Japanese New Year (part 3)
And NOW THE MOST PLEASANT - GIFTS Interesting articles The first thing that comes to the Japanese mind: clay, paper, drawn, metal, plastic - any images and figures of the…

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FUJI-SAN. Ascent to the most famous mountain in Japan (part 2)
Also keep in mind that the climb from station 5 to station 8 will go faster than from station 8 to the top when it becomes especially debilitating and difficult.…

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19 THINGS YOU CAN'T DO IN JAPAN (part 2)
8. DO NOT BE ABUSED WITH STICKS Before heading to Japan, learn how to use chopsticks (o-hashi). It is not that difficult. It’s enough to practice a little to impress…

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drinks

Sakura blossom time (part 1)

Haaru, spring in Japanese, is the time of flowering of the “sakura” decorative cherry, which is associated with one of the most beautiful holidays of the Land of the Rising Sun. From the end of March to the beginning of April, Japan is completely transformed: hundreds of trees bloom everywhere with white and pinkish-white flowers, which makes it seem from afar that they are shrouded in clouds or covered in snow flakes. Every year, many people gather in parks, alleys, gardens, near palaces and temples to enjoy a truly beautiful and breathtaking sight. This custom is called “hanami” (from the words “hana” – a flower and “mi” – to watch), which literally means “viewing flowers”.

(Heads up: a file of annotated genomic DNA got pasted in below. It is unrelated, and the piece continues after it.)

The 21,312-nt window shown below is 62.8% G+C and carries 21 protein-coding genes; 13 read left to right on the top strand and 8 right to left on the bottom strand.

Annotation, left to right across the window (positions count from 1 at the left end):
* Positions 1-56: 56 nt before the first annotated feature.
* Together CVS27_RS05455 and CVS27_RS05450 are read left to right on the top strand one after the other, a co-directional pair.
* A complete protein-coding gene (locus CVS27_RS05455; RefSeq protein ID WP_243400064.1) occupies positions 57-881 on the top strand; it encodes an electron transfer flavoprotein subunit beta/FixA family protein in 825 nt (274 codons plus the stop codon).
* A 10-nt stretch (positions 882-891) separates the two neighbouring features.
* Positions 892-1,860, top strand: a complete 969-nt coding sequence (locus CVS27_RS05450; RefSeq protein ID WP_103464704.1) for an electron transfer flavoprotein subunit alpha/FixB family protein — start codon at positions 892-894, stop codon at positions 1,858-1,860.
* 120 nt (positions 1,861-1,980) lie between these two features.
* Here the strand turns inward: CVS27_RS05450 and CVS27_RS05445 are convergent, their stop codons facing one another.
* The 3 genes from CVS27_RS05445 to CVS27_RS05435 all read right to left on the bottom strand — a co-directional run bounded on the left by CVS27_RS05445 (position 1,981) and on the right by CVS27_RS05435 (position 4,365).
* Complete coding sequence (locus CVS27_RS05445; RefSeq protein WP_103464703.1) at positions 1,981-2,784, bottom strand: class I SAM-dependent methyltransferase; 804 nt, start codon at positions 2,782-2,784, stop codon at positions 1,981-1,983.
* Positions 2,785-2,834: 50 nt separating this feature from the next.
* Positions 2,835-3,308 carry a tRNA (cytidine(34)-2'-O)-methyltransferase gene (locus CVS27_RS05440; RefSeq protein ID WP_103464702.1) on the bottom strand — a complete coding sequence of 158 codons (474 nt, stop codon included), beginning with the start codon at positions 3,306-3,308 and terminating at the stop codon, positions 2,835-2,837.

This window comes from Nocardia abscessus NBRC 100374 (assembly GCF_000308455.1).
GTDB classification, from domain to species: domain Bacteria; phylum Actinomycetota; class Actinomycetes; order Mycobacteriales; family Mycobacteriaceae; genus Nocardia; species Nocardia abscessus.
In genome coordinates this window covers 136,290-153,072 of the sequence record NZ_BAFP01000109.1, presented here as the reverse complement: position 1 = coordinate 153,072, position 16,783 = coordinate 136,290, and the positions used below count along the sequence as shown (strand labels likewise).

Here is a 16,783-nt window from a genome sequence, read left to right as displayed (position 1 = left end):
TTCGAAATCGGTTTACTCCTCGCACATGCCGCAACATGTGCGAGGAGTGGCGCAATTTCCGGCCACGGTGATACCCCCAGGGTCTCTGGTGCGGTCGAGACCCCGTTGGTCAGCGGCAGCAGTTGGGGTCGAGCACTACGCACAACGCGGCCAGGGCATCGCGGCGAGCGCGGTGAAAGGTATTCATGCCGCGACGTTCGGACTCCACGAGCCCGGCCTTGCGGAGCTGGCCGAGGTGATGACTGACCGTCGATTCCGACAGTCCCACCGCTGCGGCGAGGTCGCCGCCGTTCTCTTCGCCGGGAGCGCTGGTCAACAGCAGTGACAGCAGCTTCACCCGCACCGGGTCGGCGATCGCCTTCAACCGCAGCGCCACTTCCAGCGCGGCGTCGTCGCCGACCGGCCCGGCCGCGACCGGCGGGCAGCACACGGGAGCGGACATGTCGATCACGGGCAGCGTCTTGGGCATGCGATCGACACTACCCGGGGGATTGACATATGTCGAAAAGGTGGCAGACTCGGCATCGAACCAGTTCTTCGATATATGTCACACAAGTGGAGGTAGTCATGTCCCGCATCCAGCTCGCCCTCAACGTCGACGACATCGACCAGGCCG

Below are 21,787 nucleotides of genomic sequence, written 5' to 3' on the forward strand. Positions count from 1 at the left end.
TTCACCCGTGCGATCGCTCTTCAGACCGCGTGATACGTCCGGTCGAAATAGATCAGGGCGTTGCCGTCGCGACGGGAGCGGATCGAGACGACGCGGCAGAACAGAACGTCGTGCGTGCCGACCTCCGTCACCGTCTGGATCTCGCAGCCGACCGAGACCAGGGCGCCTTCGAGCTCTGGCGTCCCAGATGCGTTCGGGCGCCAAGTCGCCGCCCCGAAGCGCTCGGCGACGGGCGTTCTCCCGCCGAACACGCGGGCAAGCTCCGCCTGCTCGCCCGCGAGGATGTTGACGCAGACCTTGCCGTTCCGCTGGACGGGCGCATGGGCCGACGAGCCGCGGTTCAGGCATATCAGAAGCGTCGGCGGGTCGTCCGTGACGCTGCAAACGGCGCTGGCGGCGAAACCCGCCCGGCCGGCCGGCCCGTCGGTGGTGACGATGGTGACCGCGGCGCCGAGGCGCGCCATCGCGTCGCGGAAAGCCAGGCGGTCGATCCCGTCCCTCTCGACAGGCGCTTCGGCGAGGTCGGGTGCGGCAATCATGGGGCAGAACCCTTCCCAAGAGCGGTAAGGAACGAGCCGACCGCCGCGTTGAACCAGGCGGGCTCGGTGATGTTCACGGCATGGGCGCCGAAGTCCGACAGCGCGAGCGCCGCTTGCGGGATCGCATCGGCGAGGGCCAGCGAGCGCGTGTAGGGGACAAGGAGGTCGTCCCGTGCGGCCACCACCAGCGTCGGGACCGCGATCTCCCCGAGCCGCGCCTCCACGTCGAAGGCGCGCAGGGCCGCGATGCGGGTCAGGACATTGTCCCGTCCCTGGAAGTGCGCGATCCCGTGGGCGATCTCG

Sakura is the national symbol of Japan, which is devoted to many songs and poems. Continue reading

Canons of awakening (part 1)
Despite the rather mild winters, with the exception of the northern island of Hokkaido, the onset of spring in Japan is expected throughout the country. In addition to the usual…

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SAKURA IN CONCRETE JUNGLE
Many tourists come to Japan to enjoy sakura blossoms and take part in the khans, a long-standing Japanese tradition, when the Japanese go to parks and gardens to have a…

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Sakura blossom time (part 3)
It is customary to gather for picnics not only during the day, but also in the late evening and even at night, because at this time the blossoming sakura is…

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Japanese New Year (part 1)
Until the distant now, 1873, Japan lived according to the Chinese lunar calendar. The favorite winter holiday of all children and adults was “moving” - each time it was a…

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